I was helping one customer about an hour before our library closed, when I had another interrupt and ask if she could pay for her print jobs with a credit card, which she had in her hand. I regretfully responded no. She was a little upset and said, “I just sent a ton of stuff to the printer.”

Before I could offer her any other options, the first woman interrupted. She had two dollars in her hand, ready to pay for her own copies. “How many?”


“How many pages?” And threw her two dollar bills on the counter in front of the other woman.

“Only twelve pages. I don’t need that much.”

“Okay.” Takes back a dollar and digs in her purse to pull out a quarter, which she dropped onto the counter.

“You don’t need to do that.”

“I know.”

“I can just go get some cash.”

“Now you don’t have to.”

They were both sounding a little short, kind of gruff. The first was a Hispanic mother, tired looking, clearly ready for winter break to be over. The second was older but fighting time hard, long brassy red hair, motorcycle boots, long sleeved Harley Davidson henley. Neither looked like the customer base most people think frequents my library; they weren’t bored retirees, Stepford wives, or soccer moms driving $40,000 SUVs.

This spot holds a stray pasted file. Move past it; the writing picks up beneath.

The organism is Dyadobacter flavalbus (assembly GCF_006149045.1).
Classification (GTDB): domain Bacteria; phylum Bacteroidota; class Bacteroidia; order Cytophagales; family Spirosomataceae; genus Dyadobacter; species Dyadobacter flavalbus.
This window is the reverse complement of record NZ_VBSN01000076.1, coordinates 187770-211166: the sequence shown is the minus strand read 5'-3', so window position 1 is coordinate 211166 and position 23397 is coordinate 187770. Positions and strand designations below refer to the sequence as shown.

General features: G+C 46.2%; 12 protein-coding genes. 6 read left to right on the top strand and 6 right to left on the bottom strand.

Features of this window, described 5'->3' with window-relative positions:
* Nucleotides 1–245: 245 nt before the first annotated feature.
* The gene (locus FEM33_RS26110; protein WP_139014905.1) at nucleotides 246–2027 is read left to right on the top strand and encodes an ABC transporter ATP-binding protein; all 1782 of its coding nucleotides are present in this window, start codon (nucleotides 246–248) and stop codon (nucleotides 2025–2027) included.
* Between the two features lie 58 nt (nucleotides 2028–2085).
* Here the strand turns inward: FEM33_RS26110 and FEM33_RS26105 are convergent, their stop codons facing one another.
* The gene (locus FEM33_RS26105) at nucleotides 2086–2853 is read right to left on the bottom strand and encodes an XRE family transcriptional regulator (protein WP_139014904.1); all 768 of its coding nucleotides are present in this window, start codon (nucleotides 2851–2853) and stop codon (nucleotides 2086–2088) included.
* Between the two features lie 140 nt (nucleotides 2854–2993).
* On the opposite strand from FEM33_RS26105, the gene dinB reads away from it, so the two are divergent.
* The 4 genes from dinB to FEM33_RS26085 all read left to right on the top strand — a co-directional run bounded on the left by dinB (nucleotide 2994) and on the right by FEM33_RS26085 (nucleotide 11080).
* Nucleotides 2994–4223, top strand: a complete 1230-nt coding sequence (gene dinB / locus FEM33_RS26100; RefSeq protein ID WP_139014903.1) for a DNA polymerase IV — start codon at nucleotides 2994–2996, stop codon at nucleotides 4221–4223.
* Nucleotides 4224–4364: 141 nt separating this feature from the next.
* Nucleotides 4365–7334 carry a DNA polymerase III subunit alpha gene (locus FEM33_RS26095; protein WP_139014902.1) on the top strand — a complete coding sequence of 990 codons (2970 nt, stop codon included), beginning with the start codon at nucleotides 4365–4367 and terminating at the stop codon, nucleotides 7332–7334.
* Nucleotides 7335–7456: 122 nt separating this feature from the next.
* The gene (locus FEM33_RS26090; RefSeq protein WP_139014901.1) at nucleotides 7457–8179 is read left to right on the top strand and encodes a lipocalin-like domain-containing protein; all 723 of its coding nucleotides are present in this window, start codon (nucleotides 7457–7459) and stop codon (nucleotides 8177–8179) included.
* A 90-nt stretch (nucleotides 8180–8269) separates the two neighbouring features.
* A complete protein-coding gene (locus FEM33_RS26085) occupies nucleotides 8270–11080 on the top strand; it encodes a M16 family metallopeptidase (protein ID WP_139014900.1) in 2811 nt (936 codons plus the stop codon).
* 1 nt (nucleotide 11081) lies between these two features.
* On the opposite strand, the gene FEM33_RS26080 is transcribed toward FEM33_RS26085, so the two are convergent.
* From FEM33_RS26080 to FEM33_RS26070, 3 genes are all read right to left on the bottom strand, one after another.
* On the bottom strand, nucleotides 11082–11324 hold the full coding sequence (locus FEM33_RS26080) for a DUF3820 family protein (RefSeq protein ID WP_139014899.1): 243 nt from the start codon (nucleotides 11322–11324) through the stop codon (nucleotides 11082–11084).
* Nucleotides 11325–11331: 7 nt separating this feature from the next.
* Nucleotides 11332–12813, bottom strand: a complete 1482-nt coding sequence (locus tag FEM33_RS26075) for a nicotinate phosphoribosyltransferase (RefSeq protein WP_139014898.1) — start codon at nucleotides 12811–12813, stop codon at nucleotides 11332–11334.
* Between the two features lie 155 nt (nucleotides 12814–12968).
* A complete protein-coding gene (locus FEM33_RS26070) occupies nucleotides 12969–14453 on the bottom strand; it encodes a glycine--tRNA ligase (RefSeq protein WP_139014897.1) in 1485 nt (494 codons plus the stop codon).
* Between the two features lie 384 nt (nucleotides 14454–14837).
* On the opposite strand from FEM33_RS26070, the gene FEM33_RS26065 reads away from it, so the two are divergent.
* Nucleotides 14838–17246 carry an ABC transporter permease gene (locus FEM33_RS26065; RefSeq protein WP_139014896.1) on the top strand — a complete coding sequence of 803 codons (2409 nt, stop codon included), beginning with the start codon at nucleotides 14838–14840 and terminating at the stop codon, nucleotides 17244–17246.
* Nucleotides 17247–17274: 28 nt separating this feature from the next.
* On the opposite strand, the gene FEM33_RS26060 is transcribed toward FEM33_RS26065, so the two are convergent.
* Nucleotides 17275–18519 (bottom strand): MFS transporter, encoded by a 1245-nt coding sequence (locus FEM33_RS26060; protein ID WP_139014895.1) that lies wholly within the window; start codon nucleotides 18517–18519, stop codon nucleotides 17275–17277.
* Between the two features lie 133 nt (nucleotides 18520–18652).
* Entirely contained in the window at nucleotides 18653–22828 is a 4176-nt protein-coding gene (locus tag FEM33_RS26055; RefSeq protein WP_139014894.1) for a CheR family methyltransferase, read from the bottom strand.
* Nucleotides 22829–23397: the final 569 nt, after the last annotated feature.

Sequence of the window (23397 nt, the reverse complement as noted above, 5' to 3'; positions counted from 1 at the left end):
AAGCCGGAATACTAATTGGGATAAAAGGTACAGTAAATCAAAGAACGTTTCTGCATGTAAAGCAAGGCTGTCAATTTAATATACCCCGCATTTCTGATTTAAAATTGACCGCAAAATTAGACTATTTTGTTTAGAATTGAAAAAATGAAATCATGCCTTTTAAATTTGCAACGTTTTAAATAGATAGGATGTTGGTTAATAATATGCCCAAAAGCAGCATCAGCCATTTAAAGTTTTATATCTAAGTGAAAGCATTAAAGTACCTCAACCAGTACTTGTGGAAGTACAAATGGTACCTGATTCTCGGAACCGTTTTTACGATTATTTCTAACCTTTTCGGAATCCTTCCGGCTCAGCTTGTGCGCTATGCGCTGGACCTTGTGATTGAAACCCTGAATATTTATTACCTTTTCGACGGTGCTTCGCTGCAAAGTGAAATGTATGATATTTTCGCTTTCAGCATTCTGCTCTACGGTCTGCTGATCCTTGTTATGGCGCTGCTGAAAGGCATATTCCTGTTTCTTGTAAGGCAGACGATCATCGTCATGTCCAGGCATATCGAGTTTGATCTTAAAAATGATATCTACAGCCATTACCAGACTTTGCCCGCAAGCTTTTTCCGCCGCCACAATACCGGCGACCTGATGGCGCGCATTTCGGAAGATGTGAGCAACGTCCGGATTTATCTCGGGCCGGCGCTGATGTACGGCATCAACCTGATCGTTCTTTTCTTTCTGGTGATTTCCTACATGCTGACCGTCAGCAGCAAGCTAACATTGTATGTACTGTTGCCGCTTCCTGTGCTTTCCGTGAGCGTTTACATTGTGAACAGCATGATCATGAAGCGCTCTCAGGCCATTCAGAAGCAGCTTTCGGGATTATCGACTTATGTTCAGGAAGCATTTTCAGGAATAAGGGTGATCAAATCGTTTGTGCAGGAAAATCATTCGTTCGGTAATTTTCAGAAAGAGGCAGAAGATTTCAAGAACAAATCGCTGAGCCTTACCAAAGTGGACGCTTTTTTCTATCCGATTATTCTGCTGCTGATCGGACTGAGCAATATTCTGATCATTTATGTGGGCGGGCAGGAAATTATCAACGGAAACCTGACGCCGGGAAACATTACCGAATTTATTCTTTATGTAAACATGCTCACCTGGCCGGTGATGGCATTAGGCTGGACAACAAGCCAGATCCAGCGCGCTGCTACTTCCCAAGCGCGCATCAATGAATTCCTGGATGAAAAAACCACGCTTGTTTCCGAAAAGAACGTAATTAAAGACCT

They just stood there looking at each other for a minute. It was an odd silent battle over offering and accepting help. I was, for once, a silent spectator. The redhead finally picked the money up off of the counter. She still had her card in her hand and when she put it back in her wallet, she pulled out another. It was a Target gift card. She handed it to the other woman.

“Here. It’s still got a $12 balance on it.”

“You don’t need to give me that.”

“I know.”

They finally smiled.

“Thank you.”

“Thank you. I kind of needed to know that there are still good people out there that’ll help you without expecting anything.”

I sniffed loudly. They both looked at me.

“Now you’ve done it. I’m all verklempt. I can’t do my job like this. Get out of here. Both of you.”

They laughed.

“Seriously, thank you. I needed that, too. I’m getting off desk now before someone yells at me and harshes my mellow.”

Ironically, the first call I answered when I got to the back room was someone who yelled at me, but she couldn’t bring me down. I wasn’t going to let her.

My wishes for you:

May you never need a reminder that there are good people out there.

May you be someone’s reminder that there are good people out there.

That simple.